As the death of the 300th British soldier killed in Afghanistan was announced by the Ministry of Defence, Robert Fox asks the question on CiF is there an end in sight, but doesn’t go on to answer his own question.
Yes casualties continue to increase and it is easy to think that there is no end. The British and Americans continue struggle militarily even after the influx of 30,o00 additional US troops and face the exit of almost 5,000 Dutch and Canadian troops and the hole they will leave behind.
General Stanley McChrystal called Marjah where those newly arrived US troops are fighting a “bleeding ulcer”.
Likewise Britain, despite success in Nad Ali, is finding Sangin, where the bulk of recently casualties have come, very costly. The Observer reported yesterday that the rate at which British soldiers have been killed in Afghanistan is almost four times that of their US counterparts. David Cameron has told us to expect more casualties.
Talk that the US might begin to pull out troops by next summer were played down by US defence secretary Robert Gates. He told Fox News yesterday that “The pace in — with which we draw down and how many we draw down is going to be conditions-based”. There is in that answer some hope.
However, at it does seem now that the pace is slow and the conditions are not immediately improving. Reports point to violence in Afghanistan getting worse while the determination of various members of the coalition to stay the course is waning. The 2,000 troops leave in August and the 2,800 Canadians go next year.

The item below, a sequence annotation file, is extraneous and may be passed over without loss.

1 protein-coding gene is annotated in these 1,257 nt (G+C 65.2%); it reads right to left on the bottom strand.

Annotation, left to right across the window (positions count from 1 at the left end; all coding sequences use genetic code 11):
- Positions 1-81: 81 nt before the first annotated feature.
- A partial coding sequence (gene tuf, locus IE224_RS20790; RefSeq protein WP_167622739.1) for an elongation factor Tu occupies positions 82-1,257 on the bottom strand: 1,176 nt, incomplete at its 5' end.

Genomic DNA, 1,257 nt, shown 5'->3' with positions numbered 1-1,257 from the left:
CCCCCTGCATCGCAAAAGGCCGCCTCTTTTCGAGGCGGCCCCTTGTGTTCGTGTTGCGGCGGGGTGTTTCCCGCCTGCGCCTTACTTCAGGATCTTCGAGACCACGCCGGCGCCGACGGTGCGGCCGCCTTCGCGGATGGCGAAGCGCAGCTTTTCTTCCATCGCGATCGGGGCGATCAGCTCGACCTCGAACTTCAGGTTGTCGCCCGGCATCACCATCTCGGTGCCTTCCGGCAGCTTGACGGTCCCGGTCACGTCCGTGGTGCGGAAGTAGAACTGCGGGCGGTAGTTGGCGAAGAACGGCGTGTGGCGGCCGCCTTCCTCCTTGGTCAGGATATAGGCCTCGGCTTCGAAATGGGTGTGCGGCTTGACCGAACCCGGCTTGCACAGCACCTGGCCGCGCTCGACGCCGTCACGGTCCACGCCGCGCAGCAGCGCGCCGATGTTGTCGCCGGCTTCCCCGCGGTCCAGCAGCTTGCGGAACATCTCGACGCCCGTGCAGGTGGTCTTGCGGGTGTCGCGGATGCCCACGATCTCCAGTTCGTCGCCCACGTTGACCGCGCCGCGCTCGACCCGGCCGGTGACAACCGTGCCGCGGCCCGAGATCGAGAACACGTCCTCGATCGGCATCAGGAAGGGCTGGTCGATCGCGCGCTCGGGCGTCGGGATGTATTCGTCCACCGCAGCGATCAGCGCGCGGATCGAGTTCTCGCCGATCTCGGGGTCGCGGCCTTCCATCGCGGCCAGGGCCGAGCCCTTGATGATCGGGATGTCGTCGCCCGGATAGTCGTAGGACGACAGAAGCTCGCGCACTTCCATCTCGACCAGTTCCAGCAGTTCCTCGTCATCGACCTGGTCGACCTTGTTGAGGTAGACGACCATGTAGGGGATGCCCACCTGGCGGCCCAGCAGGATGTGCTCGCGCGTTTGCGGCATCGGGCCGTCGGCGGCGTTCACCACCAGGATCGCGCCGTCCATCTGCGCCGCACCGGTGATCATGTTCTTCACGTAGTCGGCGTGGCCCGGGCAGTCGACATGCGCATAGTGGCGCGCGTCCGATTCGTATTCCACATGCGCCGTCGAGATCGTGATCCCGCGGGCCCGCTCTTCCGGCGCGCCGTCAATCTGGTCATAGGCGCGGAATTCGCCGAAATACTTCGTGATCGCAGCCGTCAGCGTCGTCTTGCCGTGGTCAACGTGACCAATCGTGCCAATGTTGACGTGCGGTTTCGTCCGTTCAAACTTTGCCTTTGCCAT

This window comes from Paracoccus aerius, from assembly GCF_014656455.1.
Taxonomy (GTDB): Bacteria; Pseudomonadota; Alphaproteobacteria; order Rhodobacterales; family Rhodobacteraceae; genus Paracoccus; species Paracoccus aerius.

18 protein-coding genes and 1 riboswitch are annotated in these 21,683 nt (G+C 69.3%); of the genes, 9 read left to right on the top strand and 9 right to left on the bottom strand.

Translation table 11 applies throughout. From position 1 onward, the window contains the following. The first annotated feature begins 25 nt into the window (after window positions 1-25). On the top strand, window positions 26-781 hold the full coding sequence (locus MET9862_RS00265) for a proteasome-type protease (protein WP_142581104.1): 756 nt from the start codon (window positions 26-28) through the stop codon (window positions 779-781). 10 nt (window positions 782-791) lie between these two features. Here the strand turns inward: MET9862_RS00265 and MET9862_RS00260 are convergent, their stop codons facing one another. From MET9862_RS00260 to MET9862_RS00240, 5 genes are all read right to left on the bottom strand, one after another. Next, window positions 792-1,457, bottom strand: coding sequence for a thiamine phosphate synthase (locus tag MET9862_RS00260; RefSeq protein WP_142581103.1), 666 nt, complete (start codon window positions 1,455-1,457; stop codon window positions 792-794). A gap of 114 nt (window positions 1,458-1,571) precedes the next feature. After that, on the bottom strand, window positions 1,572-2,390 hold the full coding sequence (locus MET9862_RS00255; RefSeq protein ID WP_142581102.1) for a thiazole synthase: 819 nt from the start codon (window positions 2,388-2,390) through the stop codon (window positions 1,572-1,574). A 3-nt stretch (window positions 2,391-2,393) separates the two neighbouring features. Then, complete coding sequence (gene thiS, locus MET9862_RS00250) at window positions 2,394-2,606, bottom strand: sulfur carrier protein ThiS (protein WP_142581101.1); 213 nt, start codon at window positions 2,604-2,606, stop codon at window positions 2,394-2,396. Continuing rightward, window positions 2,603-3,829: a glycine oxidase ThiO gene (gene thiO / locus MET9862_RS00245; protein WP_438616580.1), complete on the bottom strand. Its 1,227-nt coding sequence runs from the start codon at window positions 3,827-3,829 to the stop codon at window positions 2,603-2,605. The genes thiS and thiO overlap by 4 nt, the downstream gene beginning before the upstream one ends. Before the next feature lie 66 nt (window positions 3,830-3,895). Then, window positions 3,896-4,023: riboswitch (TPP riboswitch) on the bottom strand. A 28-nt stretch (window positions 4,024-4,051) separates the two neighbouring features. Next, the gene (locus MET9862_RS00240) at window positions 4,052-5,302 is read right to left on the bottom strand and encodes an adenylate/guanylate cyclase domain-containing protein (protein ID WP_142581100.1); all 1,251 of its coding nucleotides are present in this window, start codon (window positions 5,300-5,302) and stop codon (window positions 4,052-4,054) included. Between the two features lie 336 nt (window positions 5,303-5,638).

With major European players France and Germany showing no signs of offering further support there are never going to be enough troops. There is never going to be a military victory. We have as many troops in Afghanistan as the Russians did in the eighties.
Fox in his piece echoes the question that General David Petraeus asked of Iraq in 2003: ‘how will this all end?’. It is the closest he comes to pointing to the end game in Afghanistan, which will hopefully takes us closer to a political solution that will see reduced levels of violence and an eventual long term peace.
The process for that was begun finally in earnest earlier this month when trial leaders endorsed President Hamid Karzai’s plan to talk to moderate elements of the Taliban.
But that can only be done, as British army chief General Sir David Richards said in January, from a position of strength.
Fox oddly doesn’t mention Taliban talks in his post, but in a piece in the FT today Richard Barrett, the co-ordinator of the UN al-Qaeda/Taliban monitoring team, admits that while that Karzai’s reconciliation policy will not lead to an early end to the violence he does say it will reduce it and thus allow coalition forces to retire into the background, which is where we all want them to eventually be.